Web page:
This article was authored by Don Sambandaraksa, and was originally posted on telecomasia.net.
Smart mobile devices have long been hailed as the solution to the digital divide and many speak of the wonders that contactless payment technologies enabled through NFC and online payment apps can bring. But all too often, technology seems like a solution searching for a problem.
Back in 2009 I interviewed Visa at the launch of a pilot project for NFC with Nokia and Kasikorn Bank here in Bangkok. Bank executives were given phones with a NFC-enabled SIM in it to test out with a certain pretzel merchant.
The benefits of a phone with an NFC interface over a regular contactless smart card included the ability to turn the credit card on only after a PIN was entered, adding a layer of security. It also allowed the card to have its risk profile updated on the fly.
For the bank and telco, the opportunity lies in one day issuing all SIMs with secure NFC components on them in a dormant state. This would mean that a potential customer could pop into a shopping center, sign up for a new credit card and instead of waiting a week or more for the card and PIN to be delivered, walk out walking with a fully functional NFC Paywave card enabled on the existing SIM within in minutes of the credit check being approved.
The pilot sort of fizzled out and the formal launch a year later has failed in gaining traction. Explaining that they wanted to pay by phone and that they were not checking their email to the few merchants who accepted NFC credit cards was probably too much of a hassle. That, and the decline from ubiquity of partner Nokia.
But it was in Pakistan of all places that someone finally convinced me that NFC payments were more than a solution looking for a problem. Back in 2010 think-tank LirneAsia was hosting a seminar on mobile payments at the bottom of the pyramid and I was quite taken aback by the number of practical, out-of-the-box projects presented.
Telenor Pakistan bought a bank, but rather than provide the usual technical mobile banking solutions everyone talks about (that came much later), the telco leveraged its strength in having a nationwide dealer network which already dealt in cash turned many of its branches into banks. It was the security of its logistics network that allowed it to offer financial services in a country not renowned for its security, not mobile technology, that was the answer people wanted.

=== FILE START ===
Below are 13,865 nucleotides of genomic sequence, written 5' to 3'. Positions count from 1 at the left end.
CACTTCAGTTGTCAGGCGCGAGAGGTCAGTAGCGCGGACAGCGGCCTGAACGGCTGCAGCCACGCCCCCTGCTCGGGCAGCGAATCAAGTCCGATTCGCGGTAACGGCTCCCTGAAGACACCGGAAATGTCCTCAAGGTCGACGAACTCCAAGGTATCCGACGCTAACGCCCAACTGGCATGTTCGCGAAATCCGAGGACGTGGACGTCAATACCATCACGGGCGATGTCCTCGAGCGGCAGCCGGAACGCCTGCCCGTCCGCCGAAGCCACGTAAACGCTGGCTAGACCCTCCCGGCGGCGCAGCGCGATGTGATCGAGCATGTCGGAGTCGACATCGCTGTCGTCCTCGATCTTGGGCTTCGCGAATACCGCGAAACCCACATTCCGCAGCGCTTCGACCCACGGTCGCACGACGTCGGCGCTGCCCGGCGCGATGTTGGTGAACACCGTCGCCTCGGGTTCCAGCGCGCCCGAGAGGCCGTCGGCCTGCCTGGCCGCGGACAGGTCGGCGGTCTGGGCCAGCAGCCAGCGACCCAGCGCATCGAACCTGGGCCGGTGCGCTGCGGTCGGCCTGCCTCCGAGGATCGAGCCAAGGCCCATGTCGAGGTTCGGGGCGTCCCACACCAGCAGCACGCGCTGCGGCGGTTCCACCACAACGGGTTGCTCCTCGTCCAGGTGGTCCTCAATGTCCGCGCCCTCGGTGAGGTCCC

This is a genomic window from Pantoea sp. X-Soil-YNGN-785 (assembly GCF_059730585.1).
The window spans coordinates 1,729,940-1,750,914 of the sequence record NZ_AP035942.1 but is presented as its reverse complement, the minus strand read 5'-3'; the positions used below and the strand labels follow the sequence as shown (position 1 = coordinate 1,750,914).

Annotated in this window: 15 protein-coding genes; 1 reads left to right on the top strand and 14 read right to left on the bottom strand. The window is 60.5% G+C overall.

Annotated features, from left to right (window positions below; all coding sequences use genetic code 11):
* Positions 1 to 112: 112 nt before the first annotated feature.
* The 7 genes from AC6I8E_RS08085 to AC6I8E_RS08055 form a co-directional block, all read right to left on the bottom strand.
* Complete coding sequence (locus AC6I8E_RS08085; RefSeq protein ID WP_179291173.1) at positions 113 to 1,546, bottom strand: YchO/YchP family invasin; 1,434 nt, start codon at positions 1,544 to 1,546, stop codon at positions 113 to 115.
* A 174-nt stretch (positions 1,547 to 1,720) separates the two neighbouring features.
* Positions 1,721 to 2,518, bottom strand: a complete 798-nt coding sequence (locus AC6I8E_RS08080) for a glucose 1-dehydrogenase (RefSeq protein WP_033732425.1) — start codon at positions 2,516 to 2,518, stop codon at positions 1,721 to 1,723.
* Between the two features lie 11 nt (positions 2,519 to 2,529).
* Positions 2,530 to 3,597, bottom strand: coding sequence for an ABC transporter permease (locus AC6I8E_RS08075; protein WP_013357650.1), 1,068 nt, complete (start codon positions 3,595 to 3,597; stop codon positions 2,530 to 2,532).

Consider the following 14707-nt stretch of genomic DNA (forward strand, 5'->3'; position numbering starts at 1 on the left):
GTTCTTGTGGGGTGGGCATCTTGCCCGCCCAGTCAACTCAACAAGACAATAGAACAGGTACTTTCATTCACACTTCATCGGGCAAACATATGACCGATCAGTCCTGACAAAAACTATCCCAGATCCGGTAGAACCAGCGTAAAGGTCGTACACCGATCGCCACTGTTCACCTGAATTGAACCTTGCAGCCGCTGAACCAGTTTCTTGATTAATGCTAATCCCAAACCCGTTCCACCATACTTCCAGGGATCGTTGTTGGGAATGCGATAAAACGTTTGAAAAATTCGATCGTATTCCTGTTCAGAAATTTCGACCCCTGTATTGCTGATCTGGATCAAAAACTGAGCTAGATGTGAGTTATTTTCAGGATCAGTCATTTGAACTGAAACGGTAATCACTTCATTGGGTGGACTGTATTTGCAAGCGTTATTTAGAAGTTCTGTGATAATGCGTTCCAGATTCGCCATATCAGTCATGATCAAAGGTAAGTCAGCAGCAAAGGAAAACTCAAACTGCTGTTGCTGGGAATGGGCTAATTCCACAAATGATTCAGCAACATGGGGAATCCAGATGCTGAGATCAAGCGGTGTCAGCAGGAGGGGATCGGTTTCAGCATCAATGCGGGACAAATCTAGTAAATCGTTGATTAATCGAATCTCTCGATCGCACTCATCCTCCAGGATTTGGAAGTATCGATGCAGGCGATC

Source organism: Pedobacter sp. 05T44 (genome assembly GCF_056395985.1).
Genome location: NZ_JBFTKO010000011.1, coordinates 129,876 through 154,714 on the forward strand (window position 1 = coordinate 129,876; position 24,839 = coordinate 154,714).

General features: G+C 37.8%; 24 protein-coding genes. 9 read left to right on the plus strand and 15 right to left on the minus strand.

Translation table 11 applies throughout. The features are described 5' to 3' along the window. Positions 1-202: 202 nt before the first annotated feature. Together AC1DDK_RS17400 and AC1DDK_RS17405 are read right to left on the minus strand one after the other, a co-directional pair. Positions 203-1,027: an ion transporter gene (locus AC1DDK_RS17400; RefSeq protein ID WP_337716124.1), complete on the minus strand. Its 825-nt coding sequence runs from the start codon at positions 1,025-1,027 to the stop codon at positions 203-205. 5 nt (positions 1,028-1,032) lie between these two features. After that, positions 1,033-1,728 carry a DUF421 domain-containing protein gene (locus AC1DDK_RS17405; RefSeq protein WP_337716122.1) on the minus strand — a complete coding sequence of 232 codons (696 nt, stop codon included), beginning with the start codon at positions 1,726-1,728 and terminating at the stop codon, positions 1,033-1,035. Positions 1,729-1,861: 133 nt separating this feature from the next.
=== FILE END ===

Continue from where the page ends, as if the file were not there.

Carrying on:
But it was Dr. Harsha De Silva from the University of Missouri whose presentation convinced me that some academics actually do have a practical side to them.
He conducted a study on mobile phone-based NFC payments for buses in Sri Lanka. Yes, everyone’s been talking about that and every modern city has NFC cards for public transport, some integrated, some not so. But mobile? Surely that was a technology geek’s overkill in a relatively poor country. Or was it?
The pilot showed such a project to be financially beneficial as leakage from handling cash was estimated at a whopping 25%. Consumers also win as for with each typical 6.50 Rupee ride (5 US cents), 60% of the time, change was not given when 7 Rupees were handed over. Those 0.50 Sri Lankan Rupees (0.3 US Cents) quickly add up.
But what a phone based solution could deliver which mere NFC cards were unable to would be to allow for perfect pricing. Travellers could avoid peak times and travel earlier or later for cheaper off-peak tickets based on real-time traffic and bus loads. Perfect pricing would be an economist’s dream and would only possible through a combination of the feedback made possible through a mobile phone and mobile payments.
This is definitely something for banks and telcos to consider as they prepare for a PR campaign with pretty urbanites running through department stores and cities in a pointless, if contactless, shopping spree. The greater benefit where mobile can make a difference is at the bottom of the pyramid, not at the top.
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